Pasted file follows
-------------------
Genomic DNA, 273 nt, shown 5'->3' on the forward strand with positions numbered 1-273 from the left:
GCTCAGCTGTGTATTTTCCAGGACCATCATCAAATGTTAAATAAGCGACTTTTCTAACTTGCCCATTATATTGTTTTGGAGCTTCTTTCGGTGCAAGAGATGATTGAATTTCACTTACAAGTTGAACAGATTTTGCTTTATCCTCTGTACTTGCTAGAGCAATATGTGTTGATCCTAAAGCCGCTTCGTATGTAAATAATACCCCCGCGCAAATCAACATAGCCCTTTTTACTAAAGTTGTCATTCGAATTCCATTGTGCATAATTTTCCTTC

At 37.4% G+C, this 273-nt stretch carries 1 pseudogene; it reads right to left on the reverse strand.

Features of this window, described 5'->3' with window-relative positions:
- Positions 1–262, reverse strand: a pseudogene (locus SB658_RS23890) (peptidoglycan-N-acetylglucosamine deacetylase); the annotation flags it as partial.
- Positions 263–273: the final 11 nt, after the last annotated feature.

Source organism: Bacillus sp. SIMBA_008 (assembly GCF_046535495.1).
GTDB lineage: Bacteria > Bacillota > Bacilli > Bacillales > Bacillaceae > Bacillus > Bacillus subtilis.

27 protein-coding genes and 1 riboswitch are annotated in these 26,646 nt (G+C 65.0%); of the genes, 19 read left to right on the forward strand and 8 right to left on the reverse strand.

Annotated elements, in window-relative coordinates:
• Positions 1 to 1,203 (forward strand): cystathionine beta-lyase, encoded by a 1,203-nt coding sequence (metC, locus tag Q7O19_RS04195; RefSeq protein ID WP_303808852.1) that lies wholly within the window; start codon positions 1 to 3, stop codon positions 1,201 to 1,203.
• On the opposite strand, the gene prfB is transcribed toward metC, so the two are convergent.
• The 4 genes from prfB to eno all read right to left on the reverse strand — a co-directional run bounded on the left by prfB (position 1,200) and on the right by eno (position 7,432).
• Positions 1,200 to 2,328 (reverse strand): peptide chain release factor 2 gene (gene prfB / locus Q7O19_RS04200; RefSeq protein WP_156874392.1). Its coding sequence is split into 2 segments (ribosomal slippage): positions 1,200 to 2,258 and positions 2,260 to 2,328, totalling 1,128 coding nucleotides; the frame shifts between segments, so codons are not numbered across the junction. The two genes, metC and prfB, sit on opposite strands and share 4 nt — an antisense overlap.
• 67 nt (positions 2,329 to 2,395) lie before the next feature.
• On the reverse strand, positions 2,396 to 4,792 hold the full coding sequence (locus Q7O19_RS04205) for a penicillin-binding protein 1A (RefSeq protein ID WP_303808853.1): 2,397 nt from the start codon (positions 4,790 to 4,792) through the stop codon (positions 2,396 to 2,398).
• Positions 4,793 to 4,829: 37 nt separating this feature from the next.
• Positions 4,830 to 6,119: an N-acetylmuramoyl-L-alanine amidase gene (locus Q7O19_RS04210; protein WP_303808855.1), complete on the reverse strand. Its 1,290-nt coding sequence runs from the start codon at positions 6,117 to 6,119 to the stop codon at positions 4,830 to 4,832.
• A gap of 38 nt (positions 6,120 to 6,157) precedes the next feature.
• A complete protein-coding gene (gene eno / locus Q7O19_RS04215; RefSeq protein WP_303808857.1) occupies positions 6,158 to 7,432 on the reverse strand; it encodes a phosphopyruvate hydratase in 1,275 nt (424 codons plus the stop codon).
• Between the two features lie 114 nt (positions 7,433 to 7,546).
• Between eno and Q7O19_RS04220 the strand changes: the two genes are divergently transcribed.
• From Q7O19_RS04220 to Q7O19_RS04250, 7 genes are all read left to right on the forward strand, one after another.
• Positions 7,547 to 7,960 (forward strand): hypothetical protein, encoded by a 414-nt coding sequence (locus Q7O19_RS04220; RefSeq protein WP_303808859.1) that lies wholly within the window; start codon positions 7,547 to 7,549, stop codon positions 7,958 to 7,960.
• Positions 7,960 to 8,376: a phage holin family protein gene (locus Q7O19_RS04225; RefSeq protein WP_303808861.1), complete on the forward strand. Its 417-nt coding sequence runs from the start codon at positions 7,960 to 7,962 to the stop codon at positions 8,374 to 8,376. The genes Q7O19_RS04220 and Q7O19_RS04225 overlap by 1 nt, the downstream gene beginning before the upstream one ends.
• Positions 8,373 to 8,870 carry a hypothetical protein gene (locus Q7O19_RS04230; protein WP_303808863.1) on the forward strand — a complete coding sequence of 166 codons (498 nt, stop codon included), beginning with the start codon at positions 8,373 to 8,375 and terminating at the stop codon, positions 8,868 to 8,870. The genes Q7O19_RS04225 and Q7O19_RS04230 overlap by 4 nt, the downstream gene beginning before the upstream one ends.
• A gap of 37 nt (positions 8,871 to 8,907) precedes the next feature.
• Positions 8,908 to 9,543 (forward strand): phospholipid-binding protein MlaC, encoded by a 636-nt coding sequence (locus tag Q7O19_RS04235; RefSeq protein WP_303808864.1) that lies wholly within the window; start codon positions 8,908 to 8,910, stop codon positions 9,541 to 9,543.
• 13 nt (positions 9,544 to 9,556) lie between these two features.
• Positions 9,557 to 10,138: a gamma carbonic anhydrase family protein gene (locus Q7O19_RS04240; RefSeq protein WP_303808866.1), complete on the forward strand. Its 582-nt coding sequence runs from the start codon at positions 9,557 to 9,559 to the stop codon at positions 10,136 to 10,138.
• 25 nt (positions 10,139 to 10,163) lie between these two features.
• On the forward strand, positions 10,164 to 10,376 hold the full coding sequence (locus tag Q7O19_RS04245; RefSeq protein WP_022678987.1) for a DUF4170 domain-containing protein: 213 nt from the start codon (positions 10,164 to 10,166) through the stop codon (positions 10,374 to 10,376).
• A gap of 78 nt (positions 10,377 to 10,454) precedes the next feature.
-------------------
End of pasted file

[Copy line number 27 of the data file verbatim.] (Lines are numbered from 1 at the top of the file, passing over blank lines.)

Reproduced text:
• A gap of 37 nt (positions 8,871 to 8,907) precedes the next feature.